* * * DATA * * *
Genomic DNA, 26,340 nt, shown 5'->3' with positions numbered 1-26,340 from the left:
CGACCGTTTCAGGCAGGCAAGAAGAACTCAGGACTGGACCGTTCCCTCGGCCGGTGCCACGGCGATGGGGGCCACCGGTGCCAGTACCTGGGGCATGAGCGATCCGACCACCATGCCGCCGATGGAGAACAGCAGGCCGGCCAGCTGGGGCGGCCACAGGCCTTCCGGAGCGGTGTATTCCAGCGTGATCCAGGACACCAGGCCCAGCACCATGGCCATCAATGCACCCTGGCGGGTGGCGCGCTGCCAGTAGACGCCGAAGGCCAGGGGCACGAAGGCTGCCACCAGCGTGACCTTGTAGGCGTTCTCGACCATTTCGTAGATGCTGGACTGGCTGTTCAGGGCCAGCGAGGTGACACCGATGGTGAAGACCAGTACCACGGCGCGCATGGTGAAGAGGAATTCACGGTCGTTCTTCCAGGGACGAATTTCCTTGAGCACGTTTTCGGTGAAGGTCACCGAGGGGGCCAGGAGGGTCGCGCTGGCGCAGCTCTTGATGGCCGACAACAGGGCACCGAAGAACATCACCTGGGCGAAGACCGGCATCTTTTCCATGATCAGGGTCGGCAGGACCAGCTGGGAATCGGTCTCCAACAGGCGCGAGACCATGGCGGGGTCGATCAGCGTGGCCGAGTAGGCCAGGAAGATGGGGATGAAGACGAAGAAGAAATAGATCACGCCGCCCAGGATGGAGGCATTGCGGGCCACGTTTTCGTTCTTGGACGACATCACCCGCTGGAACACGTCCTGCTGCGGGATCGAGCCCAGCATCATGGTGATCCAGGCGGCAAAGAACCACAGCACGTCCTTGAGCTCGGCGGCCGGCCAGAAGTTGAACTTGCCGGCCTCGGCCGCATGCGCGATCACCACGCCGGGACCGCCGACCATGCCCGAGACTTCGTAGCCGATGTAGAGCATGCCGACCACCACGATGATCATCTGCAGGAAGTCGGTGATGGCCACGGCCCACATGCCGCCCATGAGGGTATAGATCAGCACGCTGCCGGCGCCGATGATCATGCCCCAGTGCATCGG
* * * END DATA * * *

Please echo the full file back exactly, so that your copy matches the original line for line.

Genomic DNA, 26,340 nt, shown 5'->3' with positions numbered 1-26,340 from the left:
CGACCGTTTCAGGCAGGCAAGAAGAACTCAGGACTGGACCGTTCCCTCGGCCGGTGCCACGGCGATGGGGGCCACCGGTGCCAGTACCTGGGGCATGAGCGATCCGACCACCATGCCGCCGATGGAGAACAGCAGGCCGGCCAGCTGGGGCGGCCACAGGCCTTCCGGAGCGGTGTATTCCAGCGTGATCCAGGACACCAGGCCCAGCACCATGGCCATCAATGCACCCTGGCGGGTGGCGCGCTGCCAGTAGACGCCGAAGGCCAGGGGCACGAAGGCTGCCACCAGCGTGACCTTGTAGGCGTTCTCGACCATTTCGTAGATGCTGGACTGGCTGTTCAGGGCCAGCGAGGTGACACCGATGGTGAAGACCAGTACCACGGCGCGCATGGTGAAGAGGAATTCACGGTCGTTCTTCCAGGGACGAATTTCCTTGAGCACGTTTTCGGTGAAGGTCACCGAGGGGGCCAGGAGGGTCGCGCTGGCGCAGCTCTTGATGGCCGACAACAGGGCACCGAAGAACATCACCTGGGCGAAGACCGGCATCTTTTCCATGATCAGGGTCGGCAGGACCAGCTGGGAATCGGTCTCCAACAGGCGCGAGACCATGGCGGGGTCGATCAGCGTGGCCGAGTAGGCCAGGAAGATGGGGATGAAGACGAAGAAGAAATAGATCACGCCGCCCAGGATGGAGGCATTGCGGGCCACGTTTTCGTTCTTGGACGACATCACCCGCTGGAACACGTCCTGCTGCGGGATCGAGCCCAGCATCATGGTGATCCAGGCGGCAAAGAACCACAGCACGTCCTTGAGCTCGGCGGCCGGCCAGAAGTTGAACTTGCCGGCCTCGGCCGCATGCGCGATCACCACGCCGGGACCGCCGACCATGCCCGAGACTTCGTAGCCGATGTAGAGCATGCCGACCACCACGATGATCATCTGCAGGAAGTCGGTGATGGCCACGGCCCACATGCCGCCCATGAGGGTATAGATCAGCACGCTGCCGGCGCCGATGATCATGCCCCAGTGCATCGG